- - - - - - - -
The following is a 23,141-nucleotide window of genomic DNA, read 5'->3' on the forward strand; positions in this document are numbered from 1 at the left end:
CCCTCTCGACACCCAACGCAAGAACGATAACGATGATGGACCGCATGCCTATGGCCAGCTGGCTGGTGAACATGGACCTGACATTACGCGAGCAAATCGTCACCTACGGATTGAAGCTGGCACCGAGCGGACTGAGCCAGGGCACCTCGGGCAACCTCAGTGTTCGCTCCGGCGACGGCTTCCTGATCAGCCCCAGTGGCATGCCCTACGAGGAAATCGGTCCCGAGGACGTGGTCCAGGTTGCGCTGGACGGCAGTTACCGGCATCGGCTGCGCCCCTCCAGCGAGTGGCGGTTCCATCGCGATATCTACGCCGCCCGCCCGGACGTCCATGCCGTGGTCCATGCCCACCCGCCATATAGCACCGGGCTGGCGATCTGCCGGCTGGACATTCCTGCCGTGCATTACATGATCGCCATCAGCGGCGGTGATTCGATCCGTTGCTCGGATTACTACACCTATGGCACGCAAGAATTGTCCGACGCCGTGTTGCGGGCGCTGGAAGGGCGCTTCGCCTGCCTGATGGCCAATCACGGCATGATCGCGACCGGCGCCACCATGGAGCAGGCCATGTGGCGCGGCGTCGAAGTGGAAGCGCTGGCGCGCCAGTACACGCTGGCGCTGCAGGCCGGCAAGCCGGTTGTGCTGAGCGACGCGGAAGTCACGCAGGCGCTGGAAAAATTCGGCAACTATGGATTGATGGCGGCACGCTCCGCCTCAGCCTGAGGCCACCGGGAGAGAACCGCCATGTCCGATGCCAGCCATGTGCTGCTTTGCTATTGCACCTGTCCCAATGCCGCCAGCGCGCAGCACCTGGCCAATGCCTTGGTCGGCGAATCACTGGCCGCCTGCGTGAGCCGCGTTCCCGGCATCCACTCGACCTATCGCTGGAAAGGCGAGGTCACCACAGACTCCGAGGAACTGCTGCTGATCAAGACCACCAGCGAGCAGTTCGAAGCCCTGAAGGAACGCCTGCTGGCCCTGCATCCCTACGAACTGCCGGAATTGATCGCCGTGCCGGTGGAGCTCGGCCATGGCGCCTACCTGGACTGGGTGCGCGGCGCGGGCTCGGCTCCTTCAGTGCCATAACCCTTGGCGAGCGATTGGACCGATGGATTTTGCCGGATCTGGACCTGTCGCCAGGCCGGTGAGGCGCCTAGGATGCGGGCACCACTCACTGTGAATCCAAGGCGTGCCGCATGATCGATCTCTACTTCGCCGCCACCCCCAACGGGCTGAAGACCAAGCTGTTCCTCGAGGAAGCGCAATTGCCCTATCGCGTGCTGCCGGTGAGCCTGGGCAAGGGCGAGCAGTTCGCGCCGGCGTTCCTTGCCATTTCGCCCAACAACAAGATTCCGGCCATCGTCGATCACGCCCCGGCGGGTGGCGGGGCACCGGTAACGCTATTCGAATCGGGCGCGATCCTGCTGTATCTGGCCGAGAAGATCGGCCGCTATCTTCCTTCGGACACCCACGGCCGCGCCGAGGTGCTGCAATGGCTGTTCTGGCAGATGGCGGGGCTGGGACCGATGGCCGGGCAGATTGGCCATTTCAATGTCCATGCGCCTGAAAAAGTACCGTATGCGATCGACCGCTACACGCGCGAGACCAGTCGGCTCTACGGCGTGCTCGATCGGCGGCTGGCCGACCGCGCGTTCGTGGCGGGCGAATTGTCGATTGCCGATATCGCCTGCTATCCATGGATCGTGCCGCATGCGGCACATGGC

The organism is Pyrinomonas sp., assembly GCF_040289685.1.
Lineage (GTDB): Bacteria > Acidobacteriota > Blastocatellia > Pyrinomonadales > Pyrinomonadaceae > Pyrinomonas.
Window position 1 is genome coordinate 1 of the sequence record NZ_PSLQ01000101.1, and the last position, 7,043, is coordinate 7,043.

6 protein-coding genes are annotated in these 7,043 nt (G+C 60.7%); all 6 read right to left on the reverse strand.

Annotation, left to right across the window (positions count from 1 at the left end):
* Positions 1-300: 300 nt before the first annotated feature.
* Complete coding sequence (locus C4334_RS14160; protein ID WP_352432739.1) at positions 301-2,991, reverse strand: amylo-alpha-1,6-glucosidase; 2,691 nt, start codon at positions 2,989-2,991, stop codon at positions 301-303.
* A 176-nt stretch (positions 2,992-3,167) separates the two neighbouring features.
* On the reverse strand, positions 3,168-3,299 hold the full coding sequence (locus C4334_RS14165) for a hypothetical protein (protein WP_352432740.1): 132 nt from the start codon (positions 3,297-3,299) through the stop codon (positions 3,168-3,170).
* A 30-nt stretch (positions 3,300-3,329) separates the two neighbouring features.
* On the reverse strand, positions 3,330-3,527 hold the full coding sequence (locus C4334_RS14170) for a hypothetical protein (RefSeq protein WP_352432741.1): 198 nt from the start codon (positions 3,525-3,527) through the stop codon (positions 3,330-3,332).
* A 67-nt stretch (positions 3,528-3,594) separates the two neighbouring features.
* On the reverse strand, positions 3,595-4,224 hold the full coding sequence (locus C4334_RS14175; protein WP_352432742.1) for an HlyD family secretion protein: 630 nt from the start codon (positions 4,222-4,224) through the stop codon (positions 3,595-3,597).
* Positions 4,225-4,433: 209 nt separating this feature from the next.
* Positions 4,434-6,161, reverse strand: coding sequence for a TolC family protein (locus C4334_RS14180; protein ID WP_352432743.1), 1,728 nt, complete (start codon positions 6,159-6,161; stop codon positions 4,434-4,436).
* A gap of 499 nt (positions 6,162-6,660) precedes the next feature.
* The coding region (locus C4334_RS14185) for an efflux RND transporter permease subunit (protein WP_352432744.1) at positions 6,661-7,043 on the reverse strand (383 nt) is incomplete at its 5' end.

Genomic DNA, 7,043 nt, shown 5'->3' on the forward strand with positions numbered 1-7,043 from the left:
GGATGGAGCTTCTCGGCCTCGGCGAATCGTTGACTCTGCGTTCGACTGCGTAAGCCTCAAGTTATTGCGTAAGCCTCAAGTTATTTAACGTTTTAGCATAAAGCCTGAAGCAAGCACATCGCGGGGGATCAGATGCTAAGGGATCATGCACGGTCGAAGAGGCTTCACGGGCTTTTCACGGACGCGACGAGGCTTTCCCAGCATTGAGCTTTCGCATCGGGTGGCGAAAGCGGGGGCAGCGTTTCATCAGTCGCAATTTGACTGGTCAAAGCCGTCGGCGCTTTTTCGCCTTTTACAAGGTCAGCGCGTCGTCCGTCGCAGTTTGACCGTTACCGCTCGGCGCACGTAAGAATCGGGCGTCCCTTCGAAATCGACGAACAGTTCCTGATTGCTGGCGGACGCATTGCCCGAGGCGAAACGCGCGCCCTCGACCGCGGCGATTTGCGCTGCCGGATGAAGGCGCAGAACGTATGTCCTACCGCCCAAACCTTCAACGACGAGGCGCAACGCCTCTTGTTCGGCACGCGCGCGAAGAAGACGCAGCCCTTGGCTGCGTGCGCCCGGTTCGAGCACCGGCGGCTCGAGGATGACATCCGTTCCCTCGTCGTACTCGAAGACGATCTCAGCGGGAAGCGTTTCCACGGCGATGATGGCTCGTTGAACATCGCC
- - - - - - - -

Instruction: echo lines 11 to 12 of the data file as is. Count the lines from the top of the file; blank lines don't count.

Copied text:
* On the reverse strand, positions 3,168-3,299 hold the full coding sequence (locus C4334_RS14165) for a hypothetical protein (protein WP_352432740.1): 132 nt from the start codon (positions 3,297-3,299) through the stop codon (positions 3,168-3,170).
* A 30-nt stretch (positions 3,300-3,329) separates the two neighbouring features.